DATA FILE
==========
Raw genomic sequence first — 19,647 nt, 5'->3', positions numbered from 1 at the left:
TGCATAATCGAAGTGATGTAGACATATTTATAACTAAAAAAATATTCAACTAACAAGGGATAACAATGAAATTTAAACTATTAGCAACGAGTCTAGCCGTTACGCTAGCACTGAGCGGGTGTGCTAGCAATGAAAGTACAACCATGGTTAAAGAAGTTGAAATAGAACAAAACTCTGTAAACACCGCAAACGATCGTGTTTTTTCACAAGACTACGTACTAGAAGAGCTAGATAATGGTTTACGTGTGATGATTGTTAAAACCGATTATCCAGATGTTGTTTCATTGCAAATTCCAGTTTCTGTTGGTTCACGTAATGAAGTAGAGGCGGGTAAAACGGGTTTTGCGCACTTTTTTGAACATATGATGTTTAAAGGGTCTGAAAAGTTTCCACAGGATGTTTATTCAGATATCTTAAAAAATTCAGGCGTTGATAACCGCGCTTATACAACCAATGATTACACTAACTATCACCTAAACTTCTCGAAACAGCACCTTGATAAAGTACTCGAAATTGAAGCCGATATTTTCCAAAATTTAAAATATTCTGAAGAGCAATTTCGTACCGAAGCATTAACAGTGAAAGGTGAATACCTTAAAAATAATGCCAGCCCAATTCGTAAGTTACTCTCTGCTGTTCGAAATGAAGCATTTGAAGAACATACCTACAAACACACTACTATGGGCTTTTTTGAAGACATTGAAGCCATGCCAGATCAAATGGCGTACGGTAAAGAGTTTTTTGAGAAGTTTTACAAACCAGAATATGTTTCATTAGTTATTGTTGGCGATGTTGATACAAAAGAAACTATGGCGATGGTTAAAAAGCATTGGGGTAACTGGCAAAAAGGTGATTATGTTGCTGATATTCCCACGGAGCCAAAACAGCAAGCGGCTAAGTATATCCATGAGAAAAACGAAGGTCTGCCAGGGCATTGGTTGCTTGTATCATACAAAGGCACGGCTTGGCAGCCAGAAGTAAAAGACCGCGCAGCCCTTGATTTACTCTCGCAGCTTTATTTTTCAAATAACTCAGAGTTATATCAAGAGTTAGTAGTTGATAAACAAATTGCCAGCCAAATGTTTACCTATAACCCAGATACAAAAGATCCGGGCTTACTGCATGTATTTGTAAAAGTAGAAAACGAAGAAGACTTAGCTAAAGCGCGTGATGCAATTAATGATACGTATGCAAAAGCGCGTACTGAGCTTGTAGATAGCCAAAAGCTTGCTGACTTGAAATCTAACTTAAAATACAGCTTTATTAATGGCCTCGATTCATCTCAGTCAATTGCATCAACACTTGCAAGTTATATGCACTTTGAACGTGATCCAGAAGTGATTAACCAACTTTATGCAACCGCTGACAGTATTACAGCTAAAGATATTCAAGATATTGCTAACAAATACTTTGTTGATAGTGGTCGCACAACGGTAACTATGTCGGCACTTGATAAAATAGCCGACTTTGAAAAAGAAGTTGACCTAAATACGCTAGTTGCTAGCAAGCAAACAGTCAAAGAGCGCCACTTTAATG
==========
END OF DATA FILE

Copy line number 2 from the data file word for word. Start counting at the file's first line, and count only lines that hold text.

TGCATAATCGAAGTGATGTAGACATATTTATAACTAAAAAAATATTCAACTAACAAGGGATAACAATGAAATTTAAACTATTAGCAACGAGTCTAGCCGTTACGCTAGCACTGAGCGGGTGTGCTAGCAATGAAAGTACAACCATGGTTAAAGAAGTTGAAATAGAACAAAACTCTGTAAACACCGCAAACGATCGTGTTTTTTCACAAGACTACGTACTAGAAGAGCTAGATAATGGTTTACGTGTGATGATTGTTAAAACCGATTATCCAGATGTTGTTTCATTGCAAATTCCAGTTTCTGTTGGTTCACGTAATGAAGTAGAGGCGGGTAAAACGGGTTTTGCGCACTTTTTTGAACATATGATGTTTAAAGGGTCTGAAAAGTTTCCACAGGATGTTTATTCAGATATCTTAAAAAATTCAGGCGTTGATAACCGCGCTTATACAACCAATGATTACACTAACTATCACCTAAACTTCTCGAAACAGCACCTTGATAAAGTACTCGAAATTGAAGCCGATATTTTCCAAAATTTAAAATATTCTGAAGAGCAATTTCGTACCGAAGCATTAACAGTGAAAGGTGAATACCTTAAAAATAATGCCAGCCCAATTCGTAAGTTACTCTCTGCTGTTCGAAATGAAGCATTTGAAGAACATACCTACAAACACACTACTATGGGCTTTTTTGAAGACATTGAAGCCATGCCAGATCAAATGGCGTACGGTAAAGAGTTTTTTGAGAAGTTTTACAAACCAGAATATGTTTCATTAGTTATTGTTGGCGATGTTGATACAAAAGAAACTATGGCGATGGTTAAAAAGCATTGGGGTAACTGGCAAAAAGGTGATTATGTTGCTGATATTCCCACGGAGCCAAAACAGCAAGCGGCTAAGTATATCCATGAGAAAAACGAAGGTCTGCCAGGGCATTGGTTGCTTGTATCATACAAAGGCACGGCTTGGCAGCCAGAAGTAAAAGACCGCGCAGCCCTTGATTTACTCTCGCAGCTTTATTTTTCAAATAACTCAGAGTTATATCAAGAGTTAGTAGTTGATAAACAAATTGCCAGCCAAATGTTTACCTATAACCCAGATACAAAAGATCCGGGCTTACTGCATGTATTTGTAAAAGTAGAAAACGAAGAAGACTTAGCTAAAGCGCGTGATGCAATTAATGATACGTATGCAAAAGCGCGTACTGAGCTTGTAGATAGCCAAAAGCTTGCTGACTTGAAATCTAACTTAAAATACAGCTTTATTAATGGCCTCGATTCATCTCAGTCAATTGCATCAACACTTGCAAGTTATATGCACTTTGAACGTGATCCAGAAGTGATTAACCAACTTTATGCAACCGCTGACAGTATTACAGCTAAAGATATTCAAGATATTGCTAACAAATACTTTGTTGATAGTGGTCGCACAACGGTAACTATGTCGGCACTTGATAAAATAGCCGACTTTGAAAAAGAAGTTGACCTAAATACGCTAGTTGCTAGCAAGCAAACAGTCAAAGAGCGCCACTTTAATG